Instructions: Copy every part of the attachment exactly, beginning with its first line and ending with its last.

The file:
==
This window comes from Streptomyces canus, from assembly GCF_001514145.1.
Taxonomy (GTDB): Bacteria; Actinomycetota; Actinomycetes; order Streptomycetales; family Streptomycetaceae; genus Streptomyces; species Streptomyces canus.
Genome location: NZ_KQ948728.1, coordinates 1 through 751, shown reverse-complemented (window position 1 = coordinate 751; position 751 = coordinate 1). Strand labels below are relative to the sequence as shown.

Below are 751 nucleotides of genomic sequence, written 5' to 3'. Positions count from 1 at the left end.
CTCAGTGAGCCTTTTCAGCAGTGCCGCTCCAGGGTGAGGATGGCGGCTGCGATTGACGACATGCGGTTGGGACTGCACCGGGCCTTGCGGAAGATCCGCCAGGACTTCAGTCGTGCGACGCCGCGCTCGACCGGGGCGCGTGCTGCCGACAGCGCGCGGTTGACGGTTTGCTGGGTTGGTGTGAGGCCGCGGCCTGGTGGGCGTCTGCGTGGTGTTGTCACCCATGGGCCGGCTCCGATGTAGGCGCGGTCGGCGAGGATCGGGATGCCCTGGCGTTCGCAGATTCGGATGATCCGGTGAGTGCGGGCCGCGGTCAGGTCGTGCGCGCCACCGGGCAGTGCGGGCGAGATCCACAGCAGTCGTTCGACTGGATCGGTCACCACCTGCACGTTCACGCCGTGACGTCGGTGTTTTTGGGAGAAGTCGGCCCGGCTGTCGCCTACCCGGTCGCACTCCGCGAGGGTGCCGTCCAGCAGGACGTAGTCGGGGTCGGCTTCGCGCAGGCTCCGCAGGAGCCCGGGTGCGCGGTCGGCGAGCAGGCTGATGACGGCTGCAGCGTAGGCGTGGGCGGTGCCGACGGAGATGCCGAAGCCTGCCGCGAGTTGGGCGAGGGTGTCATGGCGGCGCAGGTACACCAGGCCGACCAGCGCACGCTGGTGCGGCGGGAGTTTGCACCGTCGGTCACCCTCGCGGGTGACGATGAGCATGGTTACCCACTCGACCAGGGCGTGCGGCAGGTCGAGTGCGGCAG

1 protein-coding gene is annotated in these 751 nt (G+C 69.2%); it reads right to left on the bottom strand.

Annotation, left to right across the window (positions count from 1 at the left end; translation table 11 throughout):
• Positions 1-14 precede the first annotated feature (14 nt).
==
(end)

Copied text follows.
This window comes from Streptomyces canus, from assembly GCF_001514145.1.
Taxonomy (GTDB): Bacteria; Actinomycetota; Actinomycetes; order Streptomycetales; family Streptomycetaceae; genus Streptomyces; species Streptomyces canus.
Genome location: NZ_KQ948728.1, coordinates 1 through 751, shown reverse-complemented (window position 1 = coordinate 751; position 751 = coordinate 1). Strand labels below are relative to the sequence as shown.

Below are 751 nucleotides of genomic sequence, written 5' to 3'. Positions count from 1 at the left end.
CTCAGTGAGCCTTTTCAGCAGTGCCGCTCCAGGGTGAGGATGGCGGCTGCGATTGACGACATGCGGTTGGGACTGCACCGGGCCTTGCGGAAGATCCGCCAGGACTTCAGTCGTGCGACGCCGCGCTCGACCGGGGCGCGTGCTGCCGACAGCGCGCGGTTGACGGTTTGCTGGGTTGGTGTGAGGCCGCGGCCTGGTGGGCGTCTGCGTGGTGTTGTCACCCATGGGCCGGCTCCGATGTAGGCGCGGTCGGCGAGGATCGGGATGCCCTGGCGTTCGCAGATTCGGATGATCCGGTGAGTGCGGGCCGCGGTCAGGTCGTGCGCGCCACCGGGCAGTGCGGGCGAGATCCACAGCAGTCGTTCGACTGGATCGGTCACCACCTGCACGTTCACGCCGTGACGTCGGTGTTTTTGGGAGAAGTCGGCCCGGCTGTCGCCTACCCGGTCGCACTCCGCGAGGGTGCCGTCCAGCAGGACGTAGTCGGGGTCGGCTTCGCGCAGGCTCCGCAGGAGCCCGGGTGCGCGGTCGGCGAGCAGGCTGATGACGGCTGCAGCGTAGGCGTGGGCGGTGCCGACGGAGATGCCGAAGCCTGCCGCGAGTTGGGCGAGGGTGTCATGGCGGCGCAGGTACACCAGGCCGACCAGCGCACGCTGGTGCGGCGGGAGTTTGCACCGTCGGTCACCCTCGCGGGTGACGATGAGCATGGTTACCCACTCGACCAGGGCGTGCGGCAGGTCGAGTGCGGCAG

1 protein-coding gene is annotated in these 751 nt (G+C 69.2%); it reads right to left on the bottom strand.

Annotation, left to right across the window (positions count from 1 at the left end; translation table 11 throughout):
• Positions 1-14 precede the first annotated feature (14 nt).